Premiere: J.W. Schuller's Signature Humor Is Apparent In New Music Video For "No mud in Joyville"

By: Hannah Oreskovich

BolderBeat first caught up with Boulder transplant and singer/songwriter J.W. Schuller about a year ago when he released his tongue-in-cheek video for “When I’m President.” Schuller is well-known for injecting his sense of humor into his work, and his recent release for his single “No mud in Joyville” is no different.

“No mud in Joyville” is the title track from Schuller’s newest record, which dropped this past January. The song’s somewhat nonsensical verses and catchy chorus are of Schuller’s signature style, one which keeps the listener wondering what he’ll say next and simultaneously has them singing along after a minute or two. In the song, Schuller imagines a place where there won’t be hate, deer ticks, and of course, mud among other things.

J.W. Schuller.

J.W. Schuller.

The video for “No mud in Joyville,” which we’re premiering here today, brings Schuller’s goofy sensibilities to light. The video features scenes of Schuller and his bearded nephew Jens Larson playing in front of an old stove in a living room of sorts, interspersed with abstract skeleton art sequences, and at one point a scene where they launch skittles from a drum in Larson’s mouth.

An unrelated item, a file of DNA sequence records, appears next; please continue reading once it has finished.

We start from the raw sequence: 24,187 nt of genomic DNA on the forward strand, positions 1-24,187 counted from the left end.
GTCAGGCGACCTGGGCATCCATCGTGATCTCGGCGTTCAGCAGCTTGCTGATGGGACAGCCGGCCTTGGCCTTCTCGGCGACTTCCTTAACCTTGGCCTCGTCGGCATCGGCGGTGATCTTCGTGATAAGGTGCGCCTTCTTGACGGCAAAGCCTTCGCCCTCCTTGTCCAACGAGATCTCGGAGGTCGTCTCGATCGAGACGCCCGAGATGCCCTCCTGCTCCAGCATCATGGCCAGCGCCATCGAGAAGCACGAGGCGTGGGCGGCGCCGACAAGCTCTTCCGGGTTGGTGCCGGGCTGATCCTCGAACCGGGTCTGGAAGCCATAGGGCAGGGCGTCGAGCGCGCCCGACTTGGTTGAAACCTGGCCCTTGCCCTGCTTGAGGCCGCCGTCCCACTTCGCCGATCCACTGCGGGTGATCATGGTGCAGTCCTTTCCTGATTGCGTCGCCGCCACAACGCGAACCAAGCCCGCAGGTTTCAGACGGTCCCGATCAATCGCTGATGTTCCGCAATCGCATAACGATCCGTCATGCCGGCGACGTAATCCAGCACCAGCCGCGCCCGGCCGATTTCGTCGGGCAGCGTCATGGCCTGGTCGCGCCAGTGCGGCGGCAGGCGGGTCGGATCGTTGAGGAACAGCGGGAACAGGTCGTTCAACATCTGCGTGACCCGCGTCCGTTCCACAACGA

Said Jeff about the video, “I conceived and directed the video and it was shot on an iPhone 6 by the abstract artist Jaci Lee Reno, who I'm also lucky to call my wife. The flower and skeleton imagery in the video is an offshoot of my idea for the album cover. I've always been struck by Mexican Day of the Dead folk art and the juxtaposition of skeleton figures and flowers have been a recurring theme in videos and gig posters for me. It’s kind of an off-puttingly cute way to reflect on our mortality, I guess."

Schuller and Larson.

Schuller and Larson.